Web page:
19.20 Onsdag, 27 Mars, 2013
Glad Påsk means ‘Happy Easter’ in Swedish! Although Easter isn’t for a few more days, I’m posting this now because I’m going to be out of town tomorrow – I’ll be in Italy for the next week! Since I’m not going to be in Sweden, I won’t be able to see the Swedish version of Easter. However, I learned a little about it in my Swedish class today, so I’m going to share that here.
Although Swedish people are not very religious, they love Easter because they get two days off from work. The official Easter holidays in Sweden are Good Friday (Långfredagen – ‘Long Friday’), Easter Sunday (Påskdagen – ‘Easter Day’), and Easter Monday (Annandag påsk – ‘Second day of Easter’). However, for many Swedish people, Easter starts on Thursday or even Wednesday, because they love to get outside as soon as possible this time of year, when it’s finally starting to warm up and the sun is making its way back to the northern hemisphere.
Another reason that Swedes love Easter is of course because of the candy. As Sweden is one of the highest consumers of candy per capita in the world, Easter is a great time for the Swedes. For the most part, the candy is pretty standard – chocolate eggs and bunnies, for example. It is very common for the candy to be put inside giant cardboard eggs that are decorated – they are much fancier than the little plastic eggs we use in the US!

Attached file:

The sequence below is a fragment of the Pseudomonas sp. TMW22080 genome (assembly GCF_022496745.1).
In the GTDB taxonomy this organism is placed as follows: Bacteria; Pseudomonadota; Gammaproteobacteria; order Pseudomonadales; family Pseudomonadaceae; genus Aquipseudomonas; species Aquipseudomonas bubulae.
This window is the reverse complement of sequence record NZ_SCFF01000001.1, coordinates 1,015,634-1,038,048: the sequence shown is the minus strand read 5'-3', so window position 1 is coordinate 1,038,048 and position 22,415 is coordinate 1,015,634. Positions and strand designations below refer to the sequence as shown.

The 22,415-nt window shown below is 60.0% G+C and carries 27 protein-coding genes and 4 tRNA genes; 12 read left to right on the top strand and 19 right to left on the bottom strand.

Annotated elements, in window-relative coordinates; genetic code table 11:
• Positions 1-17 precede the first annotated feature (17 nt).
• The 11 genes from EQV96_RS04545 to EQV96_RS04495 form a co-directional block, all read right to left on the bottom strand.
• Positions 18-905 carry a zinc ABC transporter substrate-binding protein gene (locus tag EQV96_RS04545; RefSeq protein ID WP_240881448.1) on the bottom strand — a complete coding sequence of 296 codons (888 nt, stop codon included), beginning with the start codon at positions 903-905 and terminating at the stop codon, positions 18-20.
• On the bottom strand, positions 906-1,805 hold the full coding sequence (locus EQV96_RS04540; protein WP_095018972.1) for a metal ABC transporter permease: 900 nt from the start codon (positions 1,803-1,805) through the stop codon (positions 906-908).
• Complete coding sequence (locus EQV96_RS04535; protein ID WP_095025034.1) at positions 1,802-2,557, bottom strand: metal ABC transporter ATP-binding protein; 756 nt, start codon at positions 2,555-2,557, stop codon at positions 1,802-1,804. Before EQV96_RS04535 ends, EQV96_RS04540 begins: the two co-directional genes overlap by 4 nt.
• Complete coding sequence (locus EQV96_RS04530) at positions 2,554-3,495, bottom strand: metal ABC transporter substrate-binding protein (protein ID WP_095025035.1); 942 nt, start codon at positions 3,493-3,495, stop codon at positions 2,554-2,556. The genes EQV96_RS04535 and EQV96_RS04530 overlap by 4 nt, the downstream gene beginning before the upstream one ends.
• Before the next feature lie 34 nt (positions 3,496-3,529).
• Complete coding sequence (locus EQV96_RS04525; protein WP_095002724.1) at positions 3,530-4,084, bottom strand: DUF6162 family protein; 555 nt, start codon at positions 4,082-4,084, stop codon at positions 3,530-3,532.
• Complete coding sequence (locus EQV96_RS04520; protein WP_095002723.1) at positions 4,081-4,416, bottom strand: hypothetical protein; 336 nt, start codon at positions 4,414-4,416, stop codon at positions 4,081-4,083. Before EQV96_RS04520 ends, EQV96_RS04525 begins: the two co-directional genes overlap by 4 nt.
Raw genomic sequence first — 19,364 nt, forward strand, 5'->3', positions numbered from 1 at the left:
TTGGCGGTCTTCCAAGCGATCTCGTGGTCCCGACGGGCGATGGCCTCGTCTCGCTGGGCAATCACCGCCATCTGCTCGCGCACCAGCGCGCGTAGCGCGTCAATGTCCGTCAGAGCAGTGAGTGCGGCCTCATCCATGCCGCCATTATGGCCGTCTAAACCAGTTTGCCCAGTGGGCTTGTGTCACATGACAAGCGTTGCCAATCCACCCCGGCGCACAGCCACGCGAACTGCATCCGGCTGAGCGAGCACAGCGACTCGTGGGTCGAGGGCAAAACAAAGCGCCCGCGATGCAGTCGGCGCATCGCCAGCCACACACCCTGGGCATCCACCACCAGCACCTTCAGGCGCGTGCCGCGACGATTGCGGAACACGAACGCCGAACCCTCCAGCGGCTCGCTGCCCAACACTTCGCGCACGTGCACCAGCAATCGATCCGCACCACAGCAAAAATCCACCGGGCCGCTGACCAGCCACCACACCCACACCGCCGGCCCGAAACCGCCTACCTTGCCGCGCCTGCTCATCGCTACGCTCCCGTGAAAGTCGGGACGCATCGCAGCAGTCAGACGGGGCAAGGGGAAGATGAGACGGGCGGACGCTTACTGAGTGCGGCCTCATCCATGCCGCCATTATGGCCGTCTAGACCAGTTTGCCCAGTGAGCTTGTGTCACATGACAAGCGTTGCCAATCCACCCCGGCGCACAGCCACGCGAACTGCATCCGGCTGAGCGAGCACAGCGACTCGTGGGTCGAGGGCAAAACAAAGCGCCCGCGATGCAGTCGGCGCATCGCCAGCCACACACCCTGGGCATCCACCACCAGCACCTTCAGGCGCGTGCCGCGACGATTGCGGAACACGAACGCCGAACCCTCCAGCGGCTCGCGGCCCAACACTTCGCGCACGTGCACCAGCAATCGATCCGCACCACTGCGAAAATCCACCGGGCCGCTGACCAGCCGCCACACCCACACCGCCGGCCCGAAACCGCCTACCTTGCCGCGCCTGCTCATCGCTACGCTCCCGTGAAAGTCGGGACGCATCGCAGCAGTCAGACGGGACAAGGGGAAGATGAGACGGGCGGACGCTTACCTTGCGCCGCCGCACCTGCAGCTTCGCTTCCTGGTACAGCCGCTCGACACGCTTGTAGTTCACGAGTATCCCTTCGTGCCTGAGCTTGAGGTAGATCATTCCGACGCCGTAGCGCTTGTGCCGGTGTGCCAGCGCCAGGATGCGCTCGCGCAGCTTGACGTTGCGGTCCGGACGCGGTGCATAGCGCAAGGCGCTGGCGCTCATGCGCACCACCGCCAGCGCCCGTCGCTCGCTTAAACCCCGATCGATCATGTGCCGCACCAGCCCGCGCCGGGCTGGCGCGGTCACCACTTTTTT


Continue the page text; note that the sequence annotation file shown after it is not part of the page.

Easter in Sweden is also associated with what is called the påskbord, which is a smörgåsbord that you eat on Easter (påsk). A smörgåsbord is a traditional Swedish buffet-style feast that is prepared for special occasions, and common dishes in a påskbord include lamb and eggs.
Sweden also has some rather strange Easter traditions. The traditional Easter decoration is a thing called a påskris, which literally means ‘Easter stick.’ Basically, all it is is a birch twig with colorful feathers attached to the end.
Probably the strangest thing about Easter in Sweden is what occurs on Holy Thurdsay. It has absolutely nothing to do with the washing of feet – rather, it’s more like Halloween. There is an old myth in Sweden that just before Easter, all the witches in Sweden (called påskkärringar) would get on their broomsticks and flee the country to go to a place called Blåkulla (‘Blue Mountain’), where they would engage in evil activities with the devil (Djävulen). So, to celebrate this, all the little children in Sweden dress up as påskkärringar and go door-to-door asking for godis (candy). Trick-or-treating is probably the last thing that comes to mind when you think about Easter, but in Sweden, this is what happens! Det är lite konstigt…